The 1,000th time

A part of me died that day in the conference room when I botched it with the process decomposition. I had a plan going in, aligned on it with my business owner, and the plan was to plot the as-is process that was already documented and go through that phase by phase, drawing out which parts needed further definition. That made sense to me, why reinvent the wheel?

I got it all plotted and posted and we started, but then decided we should just scrap it and start from scratch. It’s a small conference room, about the size of a mini-van with no windows, just a white board and a large mural with Accomplishments written at the top, but blank, because we were too busy to put anything up there.

I never really did process decomposition before. Whenever I get into Visio my soul wilts and I feel sorry for myself, for how far I’ve strayed from the person I imagined, now manipulating boxes and arrows and swim lanes. Because process is important but it makes me sick and I want to go all Punk on it, want to throw my fists down and yell FUCK FUCK FUCK.

I never did process decomposition but had it on my Partner Development Plan (PDP) because I knew it’s an important part of being a project manager; process often comes up. People expect you to be that way.

So I said fine, let’s just start from scratch. It was me, the business owner, his boss, and our consultant. The consultant just sat there and watched as the two other guys riffed off each other and I tried to keep up with them with my Post-it notes and annotations, but quickly they realized I wasn’t capturing it in a cogent fashion (it looked like spaghetti with all the squiggly lines and arrows), and the mood changed in the room. They got curt and the big guy (my business owner) turned red, started raising his voice.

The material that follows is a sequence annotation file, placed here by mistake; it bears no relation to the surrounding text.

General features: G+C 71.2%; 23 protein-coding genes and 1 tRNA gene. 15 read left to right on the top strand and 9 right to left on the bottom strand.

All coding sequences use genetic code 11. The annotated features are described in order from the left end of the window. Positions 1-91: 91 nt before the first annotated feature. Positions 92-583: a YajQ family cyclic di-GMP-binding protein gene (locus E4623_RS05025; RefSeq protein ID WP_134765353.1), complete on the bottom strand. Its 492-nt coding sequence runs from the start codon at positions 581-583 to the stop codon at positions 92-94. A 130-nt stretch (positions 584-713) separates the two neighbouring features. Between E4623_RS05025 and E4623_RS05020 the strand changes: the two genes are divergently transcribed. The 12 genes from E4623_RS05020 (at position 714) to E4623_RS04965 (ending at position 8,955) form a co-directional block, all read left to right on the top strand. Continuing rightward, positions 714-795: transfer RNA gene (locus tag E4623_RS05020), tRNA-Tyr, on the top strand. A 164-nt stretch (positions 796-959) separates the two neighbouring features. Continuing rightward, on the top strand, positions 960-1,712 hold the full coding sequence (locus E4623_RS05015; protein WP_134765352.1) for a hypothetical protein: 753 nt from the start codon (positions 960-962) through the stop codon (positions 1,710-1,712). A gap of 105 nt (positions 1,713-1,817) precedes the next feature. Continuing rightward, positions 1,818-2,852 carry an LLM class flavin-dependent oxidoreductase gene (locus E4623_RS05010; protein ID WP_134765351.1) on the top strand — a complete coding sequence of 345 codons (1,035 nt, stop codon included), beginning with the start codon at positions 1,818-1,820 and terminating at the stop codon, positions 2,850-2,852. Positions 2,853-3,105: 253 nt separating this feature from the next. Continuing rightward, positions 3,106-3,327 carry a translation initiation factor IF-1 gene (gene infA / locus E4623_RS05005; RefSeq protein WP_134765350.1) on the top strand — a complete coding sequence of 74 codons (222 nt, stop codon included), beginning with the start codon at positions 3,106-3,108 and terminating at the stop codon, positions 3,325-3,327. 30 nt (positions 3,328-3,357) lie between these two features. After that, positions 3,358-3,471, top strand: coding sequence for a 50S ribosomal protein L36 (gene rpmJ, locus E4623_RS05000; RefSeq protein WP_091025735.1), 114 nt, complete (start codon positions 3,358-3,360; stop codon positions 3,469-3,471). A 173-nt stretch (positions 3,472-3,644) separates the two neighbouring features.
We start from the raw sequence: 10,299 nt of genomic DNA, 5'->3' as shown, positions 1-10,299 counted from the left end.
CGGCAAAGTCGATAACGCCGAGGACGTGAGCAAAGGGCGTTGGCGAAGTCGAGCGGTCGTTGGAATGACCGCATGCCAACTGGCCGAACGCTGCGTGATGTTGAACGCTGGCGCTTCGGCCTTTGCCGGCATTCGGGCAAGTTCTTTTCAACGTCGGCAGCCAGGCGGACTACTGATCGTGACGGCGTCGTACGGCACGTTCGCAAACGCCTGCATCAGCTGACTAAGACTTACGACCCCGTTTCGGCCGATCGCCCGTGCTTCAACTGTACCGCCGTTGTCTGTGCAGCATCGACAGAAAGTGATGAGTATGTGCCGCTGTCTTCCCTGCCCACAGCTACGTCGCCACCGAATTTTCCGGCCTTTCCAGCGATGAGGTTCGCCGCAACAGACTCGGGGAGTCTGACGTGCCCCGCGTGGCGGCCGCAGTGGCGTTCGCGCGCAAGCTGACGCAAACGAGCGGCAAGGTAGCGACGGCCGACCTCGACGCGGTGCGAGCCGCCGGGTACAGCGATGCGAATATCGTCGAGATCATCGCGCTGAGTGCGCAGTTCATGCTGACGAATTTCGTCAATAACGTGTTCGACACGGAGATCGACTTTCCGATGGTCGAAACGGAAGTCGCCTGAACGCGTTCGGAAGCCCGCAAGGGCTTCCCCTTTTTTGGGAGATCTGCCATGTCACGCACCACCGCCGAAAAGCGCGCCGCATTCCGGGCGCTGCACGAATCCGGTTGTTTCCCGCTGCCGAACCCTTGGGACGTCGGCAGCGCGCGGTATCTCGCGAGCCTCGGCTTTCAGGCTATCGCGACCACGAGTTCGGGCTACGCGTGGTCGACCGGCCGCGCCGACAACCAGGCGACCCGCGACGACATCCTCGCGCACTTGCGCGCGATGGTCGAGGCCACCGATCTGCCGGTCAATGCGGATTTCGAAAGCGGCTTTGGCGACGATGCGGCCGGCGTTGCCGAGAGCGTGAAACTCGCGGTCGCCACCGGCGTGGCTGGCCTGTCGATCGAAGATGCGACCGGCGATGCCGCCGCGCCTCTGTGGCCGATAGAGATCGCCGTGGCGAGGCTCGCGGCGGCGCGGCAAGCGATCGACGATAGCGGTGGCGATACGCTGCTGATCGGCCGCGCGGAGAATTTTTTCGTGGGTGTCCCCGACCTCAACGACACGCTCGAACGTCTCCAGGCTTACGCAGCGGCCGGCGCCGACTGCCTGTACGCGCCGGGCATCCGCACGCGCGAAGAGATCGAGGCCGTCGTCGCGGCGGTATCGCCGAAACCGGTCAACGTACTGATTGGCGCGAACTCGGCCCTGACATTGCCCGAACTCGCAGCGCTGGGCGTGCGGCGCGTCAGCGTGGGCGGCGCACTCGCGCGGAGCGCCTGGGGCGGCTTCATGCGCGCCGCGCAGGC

I was shaking and starting to stutter and this is where a gap opened inside me, some new voice bloomed in my head and mumbled something dark, something about running away from everyone and dying alone, in the woods. That voice sometimes peeps at me in the morning drive in, when I consider what would happen if we got into an accident and I’d have a legitimate reason to miss work a few days.

A couple hours later it was over and I rolled up the plotter paper and preserved the Post-it notes from falling off, out of sequence. We all looked at one another like we’d seen each other’s privates and felt weirded-out by it. More, they’d seen mine.

I got back to my desk and cracked open Visio, shaking, and played with the orientations to produce something viable. I ran back and forth between my computer and the printer and put copies on their chair with a handwritten Post-it asking for feedback, signed Bill.

There were many discussions after this: me briefing my boss, my boss circling back with them to play damage control, it goes on and on. It triggered a kind of unraveling to where I felt like a political figure.

That was April. By late August, I was transitioning off the project and we had more than 100 process documents broken into separate files with a careful taxonomy and file naming convention. This is like the end of the film, Raiders of the Lost Ark: I post the files on a SharePoint site, copy them to a thumb-drive, hand them off to the consultant to upload onto their share-drive, and the crate is buried in a dark warehouse, FADE OUT.

Categories: humor

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7 replies

  1. This is the lesson that I’ve learned over and over. Most of what needs to get done at work ends up not mattering. It is indeed soul-killing and how people end up being retired on the job. My husband is up to his ears in corporate think. Project after project lands in his lap and he can tell right away that he’ll be spending hours doing something that will get warehoused almost immediately. It’s demoralizing and a wonder that corporate America gets anything concrete done at all.


  2. Painful. Just painful.
    I am thankful and amazed that, working in a semi-corporate/educational environment, I’ve avoided much gobbledygook and ManageSpeak. We’re more knee-jerk than process, which isn’t necessarily better. That said, next week I’m gearing up for a fight over the sudden need to be all over LinkedIn, as in why the hell bother.
    Feeling for you, man.


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